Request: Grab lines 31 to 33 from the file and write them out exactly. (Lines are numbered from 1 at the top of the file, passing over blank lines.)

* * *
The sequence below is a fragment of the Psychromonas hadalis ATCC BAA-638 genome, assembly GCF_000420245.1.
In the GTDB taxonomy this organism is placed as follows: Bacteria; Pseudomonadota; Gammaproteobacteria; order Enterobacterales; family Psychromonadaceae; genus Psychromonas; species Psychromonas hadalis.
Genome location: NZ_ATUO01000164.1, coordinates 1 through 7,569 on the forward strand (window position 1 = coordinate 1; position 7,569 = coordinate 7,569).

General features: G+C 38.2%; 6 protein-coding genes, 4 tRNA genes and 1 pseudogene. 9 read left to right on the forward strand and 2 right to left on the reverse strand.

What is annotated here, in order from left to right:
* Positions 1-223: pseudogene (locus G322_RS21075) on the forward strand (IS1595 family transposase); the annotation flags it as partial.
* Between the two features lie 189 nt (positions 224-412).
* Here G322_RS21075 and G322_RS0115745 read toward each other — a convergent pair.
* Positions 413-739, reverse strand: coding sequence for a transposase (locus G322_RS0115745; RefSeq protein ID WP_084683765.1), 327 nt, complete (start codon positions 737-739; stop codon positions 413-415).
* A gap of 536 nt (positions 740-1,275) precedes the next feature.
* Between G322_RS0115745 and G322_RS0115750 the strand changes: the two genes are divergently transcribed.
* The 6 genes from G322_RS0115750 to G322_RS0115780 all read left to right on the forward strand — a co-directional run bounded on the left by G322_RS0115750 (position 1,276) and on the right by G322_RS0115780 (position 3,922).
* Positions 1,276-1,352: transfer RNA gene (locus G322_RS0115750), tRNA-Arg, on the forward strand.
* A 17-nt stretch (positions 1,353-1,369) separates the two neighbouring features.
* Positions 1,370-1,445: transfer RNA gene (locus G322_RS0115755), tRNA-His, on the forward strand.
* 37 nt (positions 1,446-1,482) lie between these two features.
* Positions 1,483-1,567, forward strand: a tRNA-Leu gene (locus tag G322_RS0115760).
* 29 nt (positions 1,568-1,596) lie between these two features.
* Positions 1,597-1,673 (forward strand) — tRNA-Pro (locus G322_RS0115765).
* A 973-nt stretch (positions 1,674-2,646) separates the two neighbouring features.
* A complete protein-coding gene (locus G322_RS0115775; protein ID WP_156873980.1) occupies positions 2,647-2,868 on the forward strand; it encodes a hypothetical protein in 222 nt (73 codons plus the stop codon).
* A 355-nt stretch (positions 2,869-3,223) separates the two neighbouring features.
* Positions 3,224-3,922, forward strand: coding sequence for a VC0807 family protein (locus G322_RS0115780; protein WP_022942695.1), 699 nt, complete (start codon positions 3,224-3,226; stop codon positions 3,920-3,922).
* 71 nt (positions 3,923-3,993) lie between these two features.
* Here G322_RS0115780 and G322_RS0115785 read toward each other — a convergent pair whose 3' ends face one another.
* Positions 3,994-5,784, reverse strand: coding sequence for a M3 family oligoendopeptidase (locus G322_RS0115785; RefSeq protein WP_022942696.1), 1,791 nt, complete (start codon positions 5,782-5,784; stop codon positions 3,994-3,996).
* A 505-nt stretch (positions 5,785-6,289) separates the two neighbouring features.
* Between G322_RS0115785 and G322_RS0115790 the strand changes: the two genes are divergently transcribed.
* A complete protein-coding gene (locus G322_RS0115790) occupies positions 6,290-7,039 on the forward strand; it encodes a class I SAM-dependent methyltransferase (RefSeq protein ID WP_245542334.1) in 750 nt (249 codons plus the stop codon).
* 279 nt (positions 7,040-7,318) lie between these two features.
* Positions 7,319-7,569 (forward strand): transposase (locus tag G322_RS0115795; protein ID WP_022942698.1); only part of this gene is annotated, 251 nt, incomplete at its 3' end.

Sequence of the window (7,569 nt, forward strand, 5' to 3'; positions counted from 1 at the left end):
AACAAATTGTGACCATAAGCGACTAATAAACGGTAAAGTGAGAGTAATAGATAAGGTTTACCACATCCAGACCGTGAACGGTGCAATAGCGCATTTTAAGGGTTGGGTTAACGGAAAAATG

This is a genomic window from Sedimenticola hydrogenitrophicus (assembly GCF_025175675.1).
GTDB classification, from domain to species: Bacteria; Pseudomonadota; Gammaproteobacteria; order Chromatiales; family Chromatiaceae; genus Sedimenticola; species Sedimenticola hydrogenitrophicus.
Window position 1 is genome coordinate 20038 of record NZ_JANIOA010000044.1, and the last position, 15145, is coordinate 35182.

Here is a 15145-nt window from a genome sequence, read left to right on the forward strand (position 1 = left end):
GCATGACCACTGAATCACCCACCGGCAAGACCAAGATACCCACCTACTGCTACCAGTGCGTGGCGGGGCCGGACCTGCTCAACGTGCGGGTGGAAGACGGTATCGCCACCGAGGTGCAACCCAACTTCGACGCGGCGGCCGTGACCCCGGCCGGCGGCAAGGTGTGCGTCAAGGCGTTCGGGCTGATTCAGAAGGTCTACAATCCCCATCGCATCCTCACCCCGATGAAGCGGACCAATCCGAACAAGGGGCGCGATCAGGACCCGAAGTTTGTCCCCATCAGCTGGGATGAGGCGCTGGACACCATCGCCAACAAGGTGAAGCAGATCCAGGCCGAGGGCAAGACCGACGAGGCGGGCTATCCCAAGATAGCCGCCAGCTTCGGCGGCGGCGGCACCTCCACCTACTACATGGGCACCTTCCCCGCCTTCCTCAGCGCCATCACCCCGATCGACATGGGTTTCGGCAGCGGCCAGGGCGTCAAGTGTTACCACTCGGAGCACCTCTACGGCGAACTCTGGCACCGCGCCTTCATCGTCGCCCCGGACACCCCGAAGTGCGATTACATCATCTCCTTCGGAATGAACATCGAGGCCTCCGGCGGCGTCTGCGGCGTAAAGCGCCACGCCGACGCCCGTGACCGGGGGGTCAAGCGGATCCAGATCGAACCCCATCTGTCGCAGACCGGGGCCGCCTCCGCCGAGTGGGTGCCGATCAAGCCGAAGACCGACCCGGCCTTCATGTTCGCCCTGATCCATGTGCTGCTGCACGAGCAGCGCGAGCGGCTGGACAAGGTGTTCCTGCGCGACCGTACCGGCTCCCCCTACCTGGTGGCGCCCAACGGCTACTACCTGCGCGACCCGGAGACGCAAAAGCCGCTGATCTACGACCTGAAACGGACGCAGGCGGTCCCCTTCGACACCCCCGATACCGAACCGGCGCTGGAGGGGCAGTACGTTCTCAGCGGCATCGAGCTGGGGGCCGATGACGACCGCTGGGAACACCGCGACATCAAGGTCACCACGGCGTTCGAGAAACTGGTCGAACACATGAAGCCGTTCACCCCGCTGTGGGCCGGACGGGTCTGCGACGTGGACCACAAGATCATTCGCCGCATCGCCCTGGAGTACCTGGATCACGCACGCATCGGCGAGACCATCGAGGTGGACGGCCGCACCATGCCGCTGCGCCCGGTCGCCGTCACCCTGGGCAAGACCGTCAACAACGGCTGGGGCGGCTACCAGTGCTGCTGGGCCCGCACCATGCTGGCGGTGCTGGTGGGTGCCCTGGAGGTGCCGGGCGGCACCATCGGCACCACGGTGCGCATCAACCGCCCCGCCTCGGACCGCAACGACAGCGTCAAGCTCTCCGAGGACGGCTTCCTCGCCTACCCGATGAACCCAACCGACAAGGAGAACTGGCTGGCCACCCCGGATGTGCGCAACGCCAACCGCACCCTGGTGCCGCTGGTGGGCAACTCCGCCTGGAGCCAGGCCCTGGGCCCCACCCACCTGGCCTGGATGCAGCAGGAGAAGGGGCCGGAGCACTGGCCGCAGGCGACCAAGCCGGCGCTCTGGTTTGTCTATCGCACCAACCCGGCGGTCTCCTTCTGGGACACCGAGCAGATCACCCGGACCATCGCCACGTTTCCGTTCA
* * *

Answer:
* Positions 7,319-7,569 (forward strand): transposase (locus tag G322_RS0115795; protein ID WP_022942698.1); only part of this gene is annotated, 251 nt, incomplete at its 3' end.

Sequence of the window (7,569 nt, forward strand, 5' to 3'; positions counted from 1 at the left end):
AACAAATTGTGACCATAAGCGACTAATAAACGGTAAAGTGAGAGTAATAGATAAGGTTTACCACATCCAGACCGTGAACGGTGCAATAGCGCATTTTAAGGGTTGGGTTAACGGAAAAATG